One of the chief travails that Carnatic musicians of present years face is the continued competition they face from musicians long dead and gone. Blame it on the recordings or the proliferation of YouTube releases but the artistes of yesteryear continue to remain in circulation, sometimes with more popularity than some present-day performers. Semmangudi would have smiled. Like other top-ranking artistes who had remained in the limelight for much of their lives, he understood the need for audiences and the necessity to remain current more than anyone else.
As to how much this mattered to him was made manifest to me when in the final years of his life, I happened to call on him in the company of my Guru, V Subrahmanyam. The Semmangudi Srinivasa Iyer Golden Jubilee Trust had been set up by the maestro’s disciples when he had completed 50 years as a performing artiste. My Guru being one of Semmangudi’sprime disciples was in the forefront of celebrating the latter’s birthday each year and we were calling on him to formally invite him to grace the occasion. “Will there be an audience?” was his first and only question. Not for Semmangudi the pretense that he did not need audiences and sang/spoke only for his inner satisfaction. On the day of the event Semmangudi arrived at the venue well before time. He had had a cataract surgery and was wearing black glasses. On coming in he peered through these and was visibly upset to see many empty rows. “Kootame illiye,” he said. VS sir assured him that it was still not yet time and more people would come in.
And sure enough they did, filling all the seats by the time Semmangudi took to the stage. He was delighted by what he saw. And he spoke for 20 minutes, giving the audience plenty to ponder over and laugh at. “Carnatic music is not something tangible like a soap,” he said. “Audiences come, sacrificing other avenues of entertainment and when they leave, all they have with them is a sense of happiness. It is the duty of the artiste to ensure they get that.” This was a statement he often made and he repeated it on this occasion too. Coming from him it was a homily. I remember reflecting on how countless management books have been written on this same dictum, with far less effect.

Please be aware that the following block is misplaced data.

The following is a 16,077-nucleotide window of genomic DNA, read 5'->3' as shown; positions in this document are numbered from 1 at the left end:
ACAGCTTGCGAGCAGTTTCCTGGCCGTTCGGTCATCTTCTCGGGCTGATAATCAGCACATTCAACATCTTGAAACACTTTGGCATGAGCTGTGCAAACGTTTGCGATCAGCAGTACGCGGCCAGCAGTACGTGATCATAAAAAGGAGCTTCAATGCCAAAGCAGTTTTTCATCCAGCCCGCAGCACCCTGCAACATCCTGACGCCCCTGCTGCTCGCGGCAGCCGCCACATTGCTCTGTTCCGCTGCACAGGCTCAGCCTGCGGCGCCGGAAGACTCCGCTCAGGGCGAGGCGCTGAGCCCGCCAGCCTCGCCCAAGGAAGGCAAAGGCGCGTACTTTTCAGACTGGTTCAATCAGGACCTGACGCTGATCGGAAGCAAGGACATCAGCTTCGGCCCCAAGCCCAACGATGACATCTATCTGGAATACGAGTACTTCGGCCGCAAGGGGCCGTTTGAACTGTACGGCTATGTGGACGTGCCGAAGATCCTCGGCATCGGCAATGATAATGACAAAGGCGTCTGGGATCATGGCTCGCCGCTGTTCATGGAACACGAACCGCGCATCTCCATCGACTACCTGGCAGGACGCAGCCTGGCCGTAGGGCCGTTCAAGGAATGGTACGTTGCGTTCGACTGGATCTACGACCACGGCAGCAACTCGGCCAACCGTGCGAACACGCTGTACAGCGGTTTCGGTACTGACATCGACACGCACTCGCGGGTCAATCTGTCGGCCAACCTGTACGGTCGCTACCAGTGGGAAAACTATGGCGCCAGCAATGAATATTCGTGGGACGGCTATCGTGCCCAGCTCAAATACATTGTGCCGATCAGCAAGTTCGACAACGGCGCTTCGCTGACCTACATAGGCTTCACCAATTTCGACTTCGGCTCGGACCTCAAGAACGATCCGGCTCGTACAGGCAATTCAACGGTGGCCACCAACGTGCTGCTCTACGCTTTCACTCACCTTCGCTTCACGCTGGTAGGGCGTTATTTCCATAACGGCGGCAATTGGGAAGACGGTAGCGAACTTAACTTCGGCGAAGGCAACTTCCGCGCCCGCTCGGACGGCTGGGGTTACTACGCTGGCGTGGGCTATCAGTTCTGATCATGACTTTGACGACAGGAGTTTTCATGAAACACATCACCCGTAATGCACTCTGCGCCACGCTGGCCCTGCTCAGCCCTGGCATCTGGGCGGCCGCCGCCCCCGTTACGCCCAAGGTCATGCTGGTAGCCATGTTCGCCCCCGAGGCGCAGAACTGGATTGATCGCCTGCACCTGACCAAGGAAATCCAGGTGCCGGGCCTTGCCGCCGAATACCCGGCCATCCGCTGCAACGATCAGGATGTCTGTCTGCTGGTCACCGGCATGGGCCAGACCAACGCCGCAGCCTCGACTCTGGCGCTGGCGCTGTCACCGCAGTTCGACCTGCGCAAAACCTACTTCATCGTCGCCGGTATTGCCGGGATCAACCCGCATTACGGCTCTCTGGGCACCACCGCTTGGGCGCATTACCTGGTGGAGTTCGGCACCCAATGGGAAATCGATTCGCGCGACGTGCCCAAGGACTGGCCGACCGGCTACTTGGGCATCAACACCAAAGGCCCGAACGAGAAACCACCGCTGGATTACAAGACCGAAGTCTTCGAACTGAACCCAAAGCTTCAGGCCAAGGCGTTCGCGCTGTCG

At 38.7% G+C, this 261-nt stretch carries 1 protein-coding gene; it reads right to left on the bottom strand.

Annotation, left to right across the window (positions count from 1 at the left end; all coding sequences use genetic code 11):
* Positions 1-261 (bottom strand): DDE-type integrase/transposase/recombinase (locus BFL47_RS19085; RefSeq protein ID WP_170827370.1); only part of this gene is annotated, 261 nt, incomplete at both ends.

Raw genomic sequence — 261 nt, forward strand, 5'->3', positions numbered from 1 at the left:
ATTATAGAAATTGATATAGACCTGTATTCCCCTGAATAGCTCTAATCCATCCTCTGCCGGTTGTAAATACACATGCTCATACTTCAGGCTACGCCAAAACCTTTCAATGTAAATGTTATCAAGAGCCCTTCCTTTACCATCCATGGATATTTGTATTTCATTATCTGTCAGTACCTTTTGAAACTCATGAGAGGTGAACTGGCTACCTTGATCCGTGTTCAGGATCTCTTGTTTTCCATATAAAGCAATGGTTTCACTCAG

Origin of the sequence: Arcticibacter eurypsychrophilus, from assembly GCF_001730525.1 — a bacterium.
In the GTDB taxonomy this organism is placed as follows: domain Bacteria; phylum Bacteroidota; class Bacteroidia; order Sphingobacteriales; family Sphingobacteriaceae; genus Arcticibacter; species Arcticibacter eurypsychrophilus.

To me he was the ultimate professional who would have succeeded in any field that he took to. It was music that he chose and in it he shone. The story of Semmangudi is nothing if not one of grit and determination. True he did come from a hallowed family – his uncle and cousin were famed violinists but that did not in any way assure him of success in his chosen path. Indeed, his damaged vocal equipment was more a deterrent than an asset and the legendary PudukottaiDakshinamurthy Pillai is said to have remarked that the boy may be better off training as a violinist. But nothing would deter Semmangudi. He had the talent in him for music and he was going to express it vocally, come what may. And succeed he did, to the extent that to many diehard fans that nasal twang, the high decibel shouts of “Amba!” and those rasping breaths were as much part of the music as were the sonorous alapanas, the cascade of swaras, the exquisite shlokas and the delectable ragam tanam pallavis.